On the Wildside

John Robertson amongst Foxgloves.
John Robertson amongst Foxgloves.

Lethal Lovelies or Poisonous Plants was the title of a really interesting talk delivered by John Robertson to the Scottish Wildlife Trust’s members in Duns in October.

John highlighted the many ways that plants can poison or irritate us or other animals, in an attempt to protect themselves from harm. We were shown splendid photos and short video clips of a host of plants which can cause us problems.

The effects of stinging nettles is known to everyone, rub bare skin against a leaf and you will soon know about it. The poison is contained in little sharp spines on the leaves and stems and they easily puncture the skin, although not dangerous, the irritation and pain makes us keep clear and avoid nettles. Docken leaves are often used to cool down the nettle stings and in this function they are quite effective but the leaves of dockens are also poisonous if eaten, but as they are unappetising no one would think of eating them.

Similarly rhubarb, which is a relation of docks, has poisonous leaves but of course the stems are fine to eat.

The attractive yellow flowered small tree Laburnum has seeds which are quite poisonous but are unlikely to be eaten except by small children playing in the garden or park, where they can easily pick up the seeds and chew them, but as they are quite bitter they are most likely to spit them out and serious poisoning from Laburnum is very rare.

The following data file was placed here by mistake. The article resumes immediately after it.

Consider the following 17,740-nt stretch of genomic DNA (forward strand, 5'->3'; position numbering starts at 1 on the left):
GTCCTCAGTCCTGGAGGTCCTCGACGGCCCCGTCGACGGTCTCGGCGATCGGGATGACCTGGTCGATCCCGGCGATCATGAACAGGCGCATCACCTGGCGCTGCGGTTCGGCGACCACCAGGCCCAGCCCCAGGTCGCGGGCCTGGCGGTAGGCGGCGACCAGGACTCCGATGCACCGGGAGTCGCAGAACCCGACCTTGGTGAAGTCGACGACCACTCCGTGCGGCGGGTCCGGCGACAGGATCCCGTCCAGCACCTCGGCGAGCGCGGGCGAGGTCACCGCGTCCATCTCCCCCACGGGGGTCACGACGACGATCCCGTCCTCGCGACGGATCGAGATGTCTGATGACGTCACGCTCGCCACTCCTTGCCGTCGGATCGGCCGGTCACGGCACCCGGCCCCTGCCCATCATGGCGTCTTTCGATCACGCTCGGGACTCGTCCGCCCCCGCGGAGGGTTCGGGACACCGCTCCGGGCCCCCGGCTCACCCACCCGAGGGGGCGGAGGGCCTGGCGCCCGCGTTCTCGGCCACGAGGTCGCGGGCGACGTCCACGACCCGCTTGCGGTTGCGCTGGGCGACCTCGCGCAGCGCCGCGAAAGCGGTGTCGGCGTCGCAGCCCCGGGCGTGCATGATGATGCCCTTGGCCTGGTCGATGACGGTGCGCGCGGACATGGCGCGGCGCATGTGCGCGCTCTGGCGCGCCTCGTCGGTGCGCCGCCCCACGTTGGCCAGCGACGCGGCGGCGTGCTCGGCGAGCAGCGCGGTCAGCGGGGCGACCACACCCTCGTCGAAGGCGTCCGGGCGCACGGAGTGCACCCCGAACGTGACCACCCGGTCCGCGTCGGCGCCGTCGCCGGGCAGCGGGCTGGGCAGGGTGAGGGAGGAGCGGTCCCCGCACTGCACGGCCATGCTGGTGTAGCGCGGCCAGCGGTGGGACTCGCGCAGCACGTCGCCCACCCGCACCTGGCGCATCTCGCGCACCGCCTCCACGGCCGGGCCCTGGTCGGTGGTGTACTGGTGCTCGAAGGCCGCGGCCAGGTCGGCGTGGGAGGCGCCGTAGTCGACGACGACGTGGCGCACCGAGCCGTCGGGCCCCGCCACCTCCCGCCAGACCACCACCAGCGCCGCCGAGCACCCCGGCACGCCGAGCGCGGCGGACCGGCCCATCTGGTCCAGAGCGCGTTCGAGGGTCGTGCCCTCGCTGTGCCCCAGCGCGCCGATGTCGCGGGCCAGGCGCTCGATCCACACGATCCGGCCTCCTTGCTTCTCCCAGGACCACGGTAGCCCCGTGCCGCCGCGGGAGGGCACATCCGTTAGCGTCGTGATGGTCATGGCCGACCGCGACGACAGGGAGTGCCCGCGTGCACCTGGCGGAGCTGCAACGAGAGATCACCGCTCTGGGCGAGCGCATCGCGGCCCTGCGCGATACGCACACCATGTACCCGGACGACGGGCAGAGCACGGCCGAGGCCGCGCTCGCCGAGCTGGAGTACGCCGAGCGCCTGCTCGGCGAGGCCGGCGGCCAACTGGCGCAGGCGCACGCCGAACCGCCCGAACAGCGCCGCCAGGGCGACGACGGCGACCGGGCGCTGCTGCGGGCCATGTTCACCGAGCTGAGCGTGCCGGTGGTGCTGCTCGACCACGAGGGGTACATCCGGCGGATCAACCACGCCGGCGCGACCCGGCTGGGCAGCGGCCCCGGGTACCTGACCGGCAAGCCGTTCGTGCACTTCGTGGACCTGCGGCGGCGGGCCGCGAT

Similarly Yew has poisonous fruits but only the seed itself if chewed is poisonous, the bright red fleshy aril has evolved to be obvious and attractive to birds which eat the entire seed, but the hard seed passes through the bird and will get dispersed far from the parent tree, where they will germinate and grow away much faster after passing through the bird

Some animals like deer will eat the green leaves of Yew and can badly damage young trees but great care should be taken with dead prunings from Yew as once dead and brown are very poisonous to stock.

Daffodil bulbs are poisonous, at a glance they are quite distinct but there has been instances when someone in a rush has gone into a garden shed in the dark for an onion and picked up a large daffodil bulb by mistake and chopped it up.

The leaves are also toxic and the finer ones can resemble and be mistaken for chives.

Rabbits and deer know they are toxic and will never eat their leaves.

The Giant Hogweed is well known as a dangerous plant, brushing against its leaves or just walking amongst it and getting some sap on your skin can cause severe blistering and damage especially in sunlight, you must keep affected parts in darkness. If you have a severe reaction it may return again for several years if you expose your skin to bright sunshine.

The common Foxglove is also poisonous and extracts are used in heart treatment but it is easy to have an accidental overdose which can cause the heart to slow down or even stop!

The poisonous affects of a lot of other plants were described and it was a fascinating talk and subject.

The next Scottish Wildlife Trust talk in Duns Parish Church Hall is on Thursday 3rd November when Dr David Long’s subject will be ‘The Work of the Borders Forest Trust’. Meeting starts at 7.30 visitors welcome.